Although now I have a confession to make. After listening to Margaret Atwood’s talk, I bought and read my first zombie book ever: Warm Bodies. Guess what? I thought it was excellent, and I really enjoyed it! :) It’s an apocalytic story, a metaphor for the world’s ills, where the zombies are revealed as the good guys, and the bad guys are the humans still left in charge. The characters were warm and funny, and it’s also a gentle love story – and that can’t be bad!
And if I’ve taken one tip away from Margaret Atwood, it’s this: zombies can’t skate on ice.
Do you enjoy paranormal literature? And do you agree with Margaret Atwood that vampires, werewolves and zombies have been “cleaned up”? If so, what do you think has replaced them to terrify us? Any comments, please let me know – I’d love to hear from you!
16 thoughts on “Why we love vampires, zombies and werewolves”
You know, I’ve never read a vampire novel either. Maybe it’s time. Margaret Atwood has some really interesting ideas.
Hi Suzanne, yes she does, doesn’t she? And she was really funny to listen to. I wish I could have conveyed her sense of humour. Thanks for your comment – and if you read a vampire novel you enjoy, please let me know!
Wow, great article, Helena! I must admit, I love vampires, werewolves, and zombies. I do agree that they’ve become more glamorous and less scary, overall (The Walking Dead, which I love, is an exception). I don’t know what’s replaced them in literature. I can tell you what scares me, though: reality TV stars. :)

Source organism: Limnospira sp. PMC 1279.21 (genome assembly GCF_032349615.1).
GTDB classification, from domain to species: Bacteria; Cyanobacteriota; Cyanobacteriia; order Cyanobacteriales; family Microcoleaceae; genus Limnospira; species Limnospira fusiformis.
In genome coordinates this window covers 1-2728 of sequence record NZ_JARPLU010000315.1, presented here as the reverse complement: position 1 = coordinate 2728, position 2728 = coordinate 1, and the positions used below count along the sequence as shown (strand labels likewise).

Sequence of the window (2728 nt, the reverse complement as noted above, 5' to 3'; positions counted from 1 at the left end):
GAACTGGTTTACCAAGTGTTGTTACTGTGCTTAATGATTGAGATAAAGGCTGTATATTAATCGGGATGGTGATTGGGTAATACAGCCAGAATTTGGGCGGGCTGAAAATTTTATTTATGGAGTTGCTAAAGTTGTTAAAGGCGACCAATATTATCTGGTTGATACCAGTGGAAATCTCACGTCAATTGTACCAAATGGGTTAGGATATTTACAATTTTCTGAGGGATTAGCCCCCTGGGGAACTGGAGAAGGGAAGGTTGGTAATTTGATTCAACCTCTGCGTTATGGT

Haha! You’re right about the reality stars :) Who needs zombies?
I wish I could watch The Walking Dead but if you say it’s scary, it’s probably not for me. Maybe someone could just tell me what happens – then I don’t have to actually watch it!
I wasn’t a fan of werewolves, zombies, vampires, until a gal in our crit group wrote a series about werewolves–Trajectories, The Kitty Irish series by Tess Grant. This YA thriller was filled with suspense and teen angst and a great story line and I couldn’t wait to read her next chapter. With your blog, I may just be brave enough to try a “cute” zombie story!
That sounds a great series JQ. I’ll check it out – thanks! I think you might like Warm Bodies. There’s a great vein of humour runs through it. When I found out the Undead all inhabited an airport terminal I knew I was going to like this book. I’m glad I gave it a try – it was a great read!
What a great post, Helena. I went through a period of reading lots of shape-shifter/vampire books. Frankly, the sex is usually pretty steamy! :) But then I just got over them. With limited time, I usually read romantic suspense and an occasional book by a friend or fellow MIU writer to be supportive, you know.
“Margaret Atwood also posed a couple more interesting theories about zombies: that they represent our fear of the unemployed working-class, and that one day the poor will rise up against the rest of the world.” Wow! Boy is that powerful! She just might be right.
I had to laugh at the idea that reality TV had taken the place of scary things.
My vote is with all the murder/mayhem, serial killers we have here in the states. We have some mean human beings in the world. I read on another blog somewhere that the US has more of these bad dudes than any other country. I can’t tell you how happy that makes me! Be glad you live in Britain!
Lovely post, Helena.
Thanks for your great comment, Marsha. I think there’s a common consensus evolving that humans have become the monsters. Serial killers and terrorists are probably top of the list.
A fascinating post Helena. I do love reading paranormal romance, amongst most romance sub genres, as you know and do adore vampires and werewolves, especially vampires! It is true to say that generally they have become less horrific, although their are still some exceptions in the literature – Naima Haviland’s Bloodroom and The Bad Death being a good example of a Gothic type romance meets horror. I usually shy away from pure horror though as I find it scares me too much and I generally prefer a happy ending.